These are just a few reasons why so many makers decide to shut down their businesses. There are obviously many more reasons than these, some much more personal to the individual – this is why there is an entire industry (books, courses, mentorships, summits, etc) on how to properly run a business as a creative – no one is born knowing this, and most of us are flying by the seat of our pants, learning as we go. But if we’re to stay in business, we must be aware of these things and learn how to avoid them as best we can.

If there are any big reasons that I missed regarding why corsetieres or costumiers choose to leave their businesses, feel free to leave a comment down below and let me know. As always, be respectful in the comments.

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How Vollers Makes Their Corsets: A Factory Tour!

Welcome to the detailed tour of the corset factory in Portsmouth England from back in 2015, where we’ll see how Vollers Corsets makes their corsets.

A surprising number of tools and attachments used in this video were the same ones used 50 or even nearly 100 years ago, and it’s a bit like walking back in time, seeing how their workroom is optimized to make a simple underbust in as little as a couple of hours.

Don’t let that fool you though – each machine (and the machine’s operator) is specialized for a specific task, and many of their employees and members have been working with Vollers for decades. This means that they are highly skilled at what they do, and it also means they’ve seen how the family-owned brand has grown and changed – and how some parts have stayed the same!

While the various parts of this video were filmed out of order (and several different corsets were being assembled at once, so you may see the corset style change), I’ve tried to organize it here chronologically in order of how a corset would normally be assembled.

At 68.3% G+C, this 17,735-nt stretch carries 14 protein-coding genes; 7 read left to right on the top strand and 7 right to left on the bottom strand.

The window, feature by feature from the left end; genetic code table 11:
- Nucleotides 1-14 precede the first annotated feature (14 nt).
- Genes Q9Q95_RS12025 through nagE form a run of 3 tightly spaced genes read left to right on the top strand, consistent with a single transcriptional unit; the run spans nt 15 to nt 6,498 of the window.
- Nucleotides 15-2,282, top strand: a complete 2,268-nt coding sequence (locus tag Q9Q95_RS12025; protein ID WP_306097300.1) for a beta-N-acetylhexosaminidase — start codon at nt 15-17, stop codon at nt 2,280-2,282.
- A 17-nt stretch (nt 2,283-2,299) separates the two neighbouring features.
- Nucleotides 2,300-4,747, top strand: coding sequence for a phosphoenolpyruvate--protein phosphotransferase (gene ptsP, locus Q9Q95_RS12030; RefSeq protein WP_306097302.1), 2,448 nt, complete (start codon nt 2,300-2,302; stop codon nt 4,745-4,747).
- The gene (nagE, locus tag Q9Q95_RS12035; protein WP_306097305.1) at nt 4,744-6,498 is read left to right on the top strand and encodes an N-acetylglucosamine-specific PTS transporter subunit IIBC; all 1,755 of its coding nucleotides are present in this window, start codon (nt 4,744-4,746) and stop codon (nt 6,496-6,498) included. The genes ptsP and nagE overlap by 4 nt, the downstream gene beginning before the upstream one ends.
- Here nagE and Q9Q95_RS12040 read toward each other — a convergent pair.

If you’d like to skip ahead to any specific part of the assembly process, use the time points below. Enjoy!

  • 0:25 Antique corset patterns
  • 1:25 Cutting the corset patterns
  • 1:40 Corset busks of various lengths
  • 1:45 Cording panels (sent to a processing house)
  • 2:30 Organizing WIP (work in progress) corsets for different orders
  • 3:30 Cutting spiral steel bones to length and adding on U-tips
  • 4:50 Sewing on the boning channels (twin-needle machine)
  • 5:45 Inserting the steel bones
  • 6:00 Installing the busk (both sides)
  • 7:30 Sewing on the binding (single pass using a binding attachment)
  • 8:20 Securing the binding with a bar-tack
  • 8:45 Modesty placket & modesty panel (back flap)
  • 9:50 Inserting eyelets
  • 11:00 Lacing up the finished corset

What parts did you like about the corset assembly process? What parts would you do differently? Leave a comment below!

And click here if you’d like to see the Vollers Corsets Interview, or click here to go to the Vollers website.

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“The Basics of Corset Building” by Linda Sparks: a review

Linda Sparks is the owner of the company Farthingales which has a store in Stratford, Canada. I purchased the 2008 hardcover edition of “The Basics of Corset Building” back in very early 2011, for less than $20 – the cheapest place I found it at the time was on Amazon. It’s only 77 pages long, but don’t let that fool you – it’s chock full of information. There’s no froth in here – pretty much no history or filler; just instructions.

If you prefer to watch the review instead of read it, you can view my video (from last year) here:

In the foreward Ms. Sparks jumps right in by saying that anyone who can sew a straight line can sew a corset. Her methods are friendly yet no-nonsense – she does a good job of saying “yes, there’s a lot of fine detail and many steps to constructing a corset, but building a corset from start to finish doesn’t have to be scary.” If you’re willing to put in the work and practice some patience you can make a corset.